Didn't they have an episode MythBusters that said they didn't work?

I don't know if that is correct or not though....why would they go tell people how to cheat cameras on TV.


I believe that the episode you were referring to was concerning radar guns. It's near impossible to defeat those short of making a car that resembles an F-117. Defeating a camera though isn't all that hard apparently, I'm pretty sure that those films and such do indeed work.



posted on Jul, 17 2007 @ 03:04 PM
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Hopefully I can clarify the reason why "camera-issued tickets" are technically unconstitutional, but why bank cameras are allowed as evidence.

It all comes down to the accuser and witness.

In order for there to be due process and a fair trial, one must be able to "face their accuser in court". As in, a living, breathing person who is actively accusing them of the crime.

A camera can provide evidence in support of the accusation but cannot actually go up on the witness stand, delivery testimony, and accuse the driver of having committed a crime. Even in cases where there are no witnesses to link the suspect to the crime, there must still be an accuser for the trial to take place (ie. the bank manager, a detective, the people vs., etc).

A traffic-cam is not an accuser, yet is being treated as if it were, circumventing the whole rules of due process. It cannot be held up to cross-examination, blah blah blah. It's an inanimate object.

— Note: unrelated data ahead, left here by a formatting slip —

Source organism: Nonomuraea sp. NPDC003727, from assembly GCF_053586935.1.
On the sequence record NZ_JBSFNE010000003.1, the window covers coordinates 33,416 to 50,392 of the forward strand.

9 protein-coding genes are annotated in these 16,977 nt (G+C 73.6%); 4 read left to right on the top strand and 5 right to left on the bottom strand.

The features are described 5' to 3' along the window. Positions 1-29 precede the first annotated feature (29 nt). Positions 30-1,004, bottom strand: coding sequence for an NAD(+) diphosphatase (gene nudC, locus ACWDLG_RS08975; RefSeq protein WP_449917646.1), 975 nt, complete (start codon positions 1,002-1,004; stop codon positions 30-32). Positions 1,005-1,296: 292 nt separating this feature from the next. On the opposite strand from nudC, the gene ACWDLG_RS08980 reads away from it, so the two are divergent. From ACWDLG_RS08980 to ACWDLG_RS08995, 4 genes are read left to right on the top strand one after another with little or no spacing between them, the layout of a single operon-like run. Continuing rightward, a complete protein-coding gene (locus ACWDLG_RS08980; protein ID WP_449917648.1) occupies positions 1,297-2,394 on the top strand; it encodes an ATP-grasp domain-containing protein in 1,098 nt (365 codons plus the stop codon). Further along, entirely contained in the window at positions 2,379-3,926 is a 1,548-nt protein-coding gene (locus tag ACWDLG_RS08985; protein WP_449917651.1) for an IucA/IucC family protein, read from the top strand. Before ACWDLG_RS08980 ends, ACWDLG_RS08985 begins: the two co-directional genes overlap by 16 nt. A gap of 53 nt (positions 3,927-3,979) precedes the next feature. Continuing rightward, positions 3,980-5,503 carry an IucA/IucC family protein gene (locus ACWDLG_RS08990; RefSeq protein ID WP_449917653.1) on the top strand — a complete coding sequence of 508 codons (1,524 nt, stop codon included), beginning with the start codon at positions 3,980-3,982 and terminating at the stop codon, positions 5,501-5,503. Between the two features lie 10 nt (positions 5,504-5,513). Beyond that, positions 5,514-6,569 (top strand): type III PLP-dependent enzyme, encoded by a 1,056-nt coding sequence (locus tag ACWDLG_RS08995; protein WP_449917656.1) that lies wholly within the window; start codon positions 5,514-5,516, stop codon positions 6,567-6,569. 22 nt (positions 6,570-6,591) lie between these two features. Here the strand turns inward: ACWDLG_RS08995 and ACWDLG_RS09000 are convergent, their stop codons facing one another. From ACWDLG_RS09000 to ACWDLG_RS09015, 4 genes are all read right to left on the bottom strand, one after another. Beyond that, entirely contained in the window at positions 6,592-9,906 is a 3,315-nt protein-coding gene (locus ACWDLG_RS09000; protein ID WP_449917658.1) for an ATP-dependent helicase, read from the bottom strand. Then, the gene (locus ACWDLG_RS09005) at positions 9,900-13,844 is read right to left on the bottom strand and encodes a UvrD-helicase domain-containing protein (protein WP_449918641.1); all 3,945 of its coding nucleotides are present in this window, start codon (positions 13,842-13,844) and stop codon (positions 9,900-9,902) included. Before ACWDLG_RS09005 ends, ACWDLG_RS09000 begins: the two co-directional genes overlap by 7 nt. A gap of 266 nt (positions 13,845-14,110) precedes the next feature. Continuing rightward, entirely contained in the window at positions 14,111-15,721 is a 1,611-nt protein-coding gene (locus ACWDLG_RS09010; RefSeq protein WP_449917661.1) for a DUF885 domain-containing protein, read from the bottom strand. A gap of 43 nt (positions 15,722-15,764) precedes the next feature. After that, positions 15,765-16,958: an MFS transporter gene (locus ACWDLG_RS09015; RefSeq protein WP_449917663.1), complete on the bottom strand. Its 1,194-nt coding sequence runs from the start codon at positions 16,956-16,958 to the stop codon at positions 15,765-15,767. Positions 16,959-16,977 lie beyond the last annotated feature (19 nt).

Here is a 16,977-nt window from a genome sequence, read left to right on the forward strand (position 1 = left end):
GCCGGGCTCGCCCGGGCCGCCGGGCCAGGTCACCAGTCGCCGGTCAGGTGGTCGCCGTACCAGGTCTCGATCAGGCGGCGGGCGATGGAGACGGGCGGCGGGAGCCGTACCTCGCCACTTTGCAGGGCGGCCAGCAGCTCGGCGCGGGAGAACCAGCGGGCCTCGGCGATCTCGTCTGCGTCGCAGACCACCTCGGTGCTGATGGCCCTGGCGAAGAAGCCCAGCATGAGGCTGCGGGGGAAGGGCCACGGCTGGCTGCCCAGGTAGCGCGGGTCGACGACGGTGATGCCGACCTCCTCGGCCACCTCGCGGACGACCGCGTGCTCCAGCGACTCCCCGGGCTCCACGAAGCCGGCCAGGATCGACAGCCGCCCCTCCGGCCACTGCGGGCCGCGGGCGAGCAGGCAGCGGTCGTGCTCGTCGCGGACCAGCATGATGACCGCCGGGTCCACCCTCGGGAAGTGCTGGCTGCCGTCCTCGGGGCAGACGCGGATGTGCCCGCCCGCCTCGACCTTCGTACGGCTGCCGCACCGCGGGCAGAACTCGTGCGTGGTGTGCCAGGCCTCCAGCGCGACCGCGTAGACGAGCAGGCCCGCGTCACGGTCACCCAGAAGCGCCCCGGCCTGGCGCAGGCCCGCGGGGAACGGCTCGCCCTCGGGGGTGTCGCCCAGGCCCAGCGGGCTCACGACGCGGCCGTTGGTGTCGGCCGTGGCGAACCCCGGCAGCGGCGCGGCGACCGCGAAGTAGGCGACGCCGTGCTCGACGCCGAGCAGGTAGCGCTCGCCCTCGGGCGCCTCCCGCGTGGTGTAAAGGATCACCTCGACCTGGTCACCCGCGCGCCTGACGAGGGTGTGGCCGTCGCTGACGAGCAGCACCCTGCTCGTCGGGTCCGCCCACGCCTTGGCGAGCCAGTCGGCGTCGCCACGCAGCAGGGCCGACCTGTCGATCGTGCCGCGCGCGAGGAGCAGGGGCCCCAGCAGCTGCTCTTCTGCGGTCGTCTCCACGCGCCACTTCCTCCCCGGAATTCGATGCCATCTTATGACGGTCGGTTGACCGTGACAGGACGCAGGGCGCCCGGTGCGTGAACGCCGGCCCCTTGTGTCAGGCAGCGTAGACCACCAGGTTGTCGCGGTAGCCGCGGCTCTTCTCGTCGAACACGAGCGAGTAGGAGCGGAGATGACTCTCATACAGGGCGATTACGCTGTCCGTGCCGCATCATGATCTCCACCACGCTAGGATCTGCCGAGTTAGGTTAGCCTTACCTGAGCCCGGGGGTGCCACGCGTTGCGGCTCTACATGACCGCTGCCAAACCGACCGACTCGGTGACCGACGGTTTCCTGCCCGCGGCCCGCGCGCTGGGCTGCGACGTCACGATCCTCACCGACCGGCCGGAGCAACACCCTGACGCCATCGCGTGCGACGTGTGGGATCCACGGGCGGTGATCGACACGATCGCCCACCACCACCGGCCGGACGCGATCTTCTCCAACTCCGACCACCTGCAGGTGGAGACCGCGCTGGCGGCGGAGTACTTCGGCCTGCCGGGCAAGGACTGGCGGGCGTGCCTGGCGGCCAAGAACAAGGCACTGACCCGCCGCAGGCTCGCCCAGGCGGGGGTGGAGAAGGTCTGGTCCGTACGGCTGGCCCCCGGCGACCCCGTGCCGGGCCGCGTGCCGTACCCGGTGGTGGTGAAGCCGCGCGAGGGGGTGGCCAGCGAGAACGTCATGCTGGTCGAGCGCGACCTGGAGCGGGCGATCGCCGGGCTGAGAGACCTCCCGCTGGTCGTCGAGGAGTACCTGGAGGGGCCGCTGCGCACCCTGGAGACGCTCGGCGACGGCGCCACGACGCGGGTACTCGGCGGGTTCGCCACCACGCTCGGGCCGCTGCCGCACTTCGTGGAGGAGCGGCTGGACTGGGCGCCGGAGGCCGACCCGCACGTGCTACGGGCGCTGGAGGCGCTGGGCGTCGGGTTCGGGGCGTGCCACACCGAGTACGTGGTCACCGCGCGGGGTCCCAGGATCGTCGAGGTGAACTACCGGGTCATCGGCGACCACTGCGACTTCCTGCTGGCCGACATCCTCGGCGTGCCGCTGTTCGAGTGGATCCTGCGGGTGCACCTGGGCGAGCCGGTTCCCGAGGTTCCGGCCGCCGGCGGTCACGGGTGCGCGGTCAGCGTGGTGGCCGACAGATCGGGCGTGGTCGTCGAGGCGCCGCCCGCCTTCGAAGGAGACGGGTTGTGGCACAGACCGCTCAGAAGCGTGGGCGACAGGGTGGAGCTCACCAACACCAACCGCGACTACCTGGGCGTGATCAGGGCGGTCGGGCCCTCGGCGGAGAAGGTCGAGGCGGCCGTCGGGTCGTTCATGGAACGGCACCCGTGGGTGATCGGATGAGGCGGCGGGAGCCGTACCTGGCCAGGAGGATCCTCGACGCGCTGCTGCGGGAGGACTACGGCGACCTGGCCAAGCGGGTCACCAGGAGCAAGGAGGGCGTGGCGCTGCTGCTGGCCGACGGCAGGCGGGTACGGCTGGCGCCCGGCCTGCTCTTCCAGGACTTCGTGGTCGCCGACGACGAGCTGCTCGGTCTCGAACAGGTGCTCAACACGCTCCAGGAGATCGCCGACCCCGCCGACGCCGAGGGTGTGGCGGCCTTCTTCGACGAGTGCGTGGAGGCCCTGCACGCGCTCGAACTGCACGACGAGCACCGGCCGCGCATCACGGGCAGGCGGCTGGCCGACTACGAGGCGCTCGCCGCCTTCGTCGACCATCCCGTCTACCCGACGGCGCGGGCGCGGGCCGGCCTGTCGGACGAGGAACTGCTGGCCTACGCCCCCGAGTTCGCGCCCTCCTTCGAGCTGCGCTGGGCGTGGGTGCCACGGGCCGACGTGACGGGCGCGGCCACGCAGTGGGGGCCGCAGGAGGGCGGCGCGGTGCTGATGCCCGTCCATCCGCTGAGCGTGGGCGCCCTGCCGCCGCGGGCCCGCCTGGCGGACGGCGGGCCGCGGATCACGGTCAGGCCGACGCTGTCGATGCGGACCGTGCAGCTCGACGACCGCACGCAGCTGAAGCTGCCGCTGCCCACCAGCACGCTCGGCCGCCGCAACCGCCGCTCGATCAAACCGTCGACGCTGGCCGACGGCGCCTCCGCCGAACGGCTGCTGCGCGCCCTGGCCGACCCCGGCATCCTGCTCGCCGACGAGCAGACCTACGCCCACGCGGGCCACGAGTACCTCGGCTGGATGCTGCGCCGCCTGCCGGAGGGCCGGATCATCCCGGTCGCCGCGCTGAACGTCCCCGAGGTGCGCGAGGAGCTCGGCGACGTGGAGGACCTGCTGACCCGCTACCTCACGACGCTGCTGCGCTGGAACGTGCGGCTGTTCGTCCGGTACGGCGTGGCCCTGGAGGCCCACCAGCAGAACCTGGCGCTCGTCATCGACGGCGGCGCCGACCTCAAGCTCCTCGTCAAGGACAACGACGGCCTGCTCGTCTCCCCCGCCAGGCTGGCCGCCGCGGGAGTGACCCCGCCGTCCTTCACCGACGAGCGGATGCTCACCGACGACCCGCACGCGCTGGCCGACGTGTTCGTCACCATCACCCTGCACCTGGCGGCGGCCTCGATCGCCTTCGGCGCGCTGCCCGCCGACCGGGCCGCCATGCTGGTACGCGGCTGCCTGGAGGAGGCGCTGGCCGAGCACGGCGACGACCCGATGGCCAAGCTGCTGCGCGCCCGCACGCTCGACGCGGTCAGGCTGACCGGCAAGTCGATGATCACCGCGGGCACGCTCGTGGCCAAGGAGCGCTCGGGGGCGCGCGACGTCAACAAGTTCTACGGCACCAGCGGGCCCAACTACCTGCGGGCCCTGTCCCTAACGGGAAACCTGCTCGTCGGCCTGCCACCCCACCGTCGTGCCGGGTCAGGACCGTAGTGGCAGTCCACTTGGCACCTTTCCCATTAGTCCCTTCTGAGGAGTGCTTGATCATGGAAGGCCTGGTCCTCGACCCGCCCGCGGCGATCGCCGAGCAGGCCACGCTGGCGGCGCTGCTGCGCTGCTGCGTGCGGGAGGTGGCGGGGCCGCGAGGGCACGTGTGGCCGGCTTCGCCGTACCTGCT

Hope this helps clarify things.

What's going to get REAL sticky is when AI are sophisticated enough to actually testify in court and be a legitimate accuser.



posted on Jul, 17 2007 @ 03:17 PM
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So let’s clarify this. I am most likely going to get one in the mail soon as all of my friends have. If I don’t pay they can’t do anything right. Also, if I would have to appear in court, would the judge make me pay even if I present the case and have evidence saying its unconstitutional? He or she would make some other case against me and use other legal mumbo jumbo and ultimately declare me guilty.



posted on Jul, 17 2007 @ 03:23 PM
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Originally posted by thelibra
Hopefully I can clarify the reason why "camera-issued tickets" are technically unconstitutional, but why bank cameras are allowed as evidence.

It all comes down to the accuser and witness.




Ok now tell us why a bank camera is accceptable and a red light camera not? Both are cameras are they not?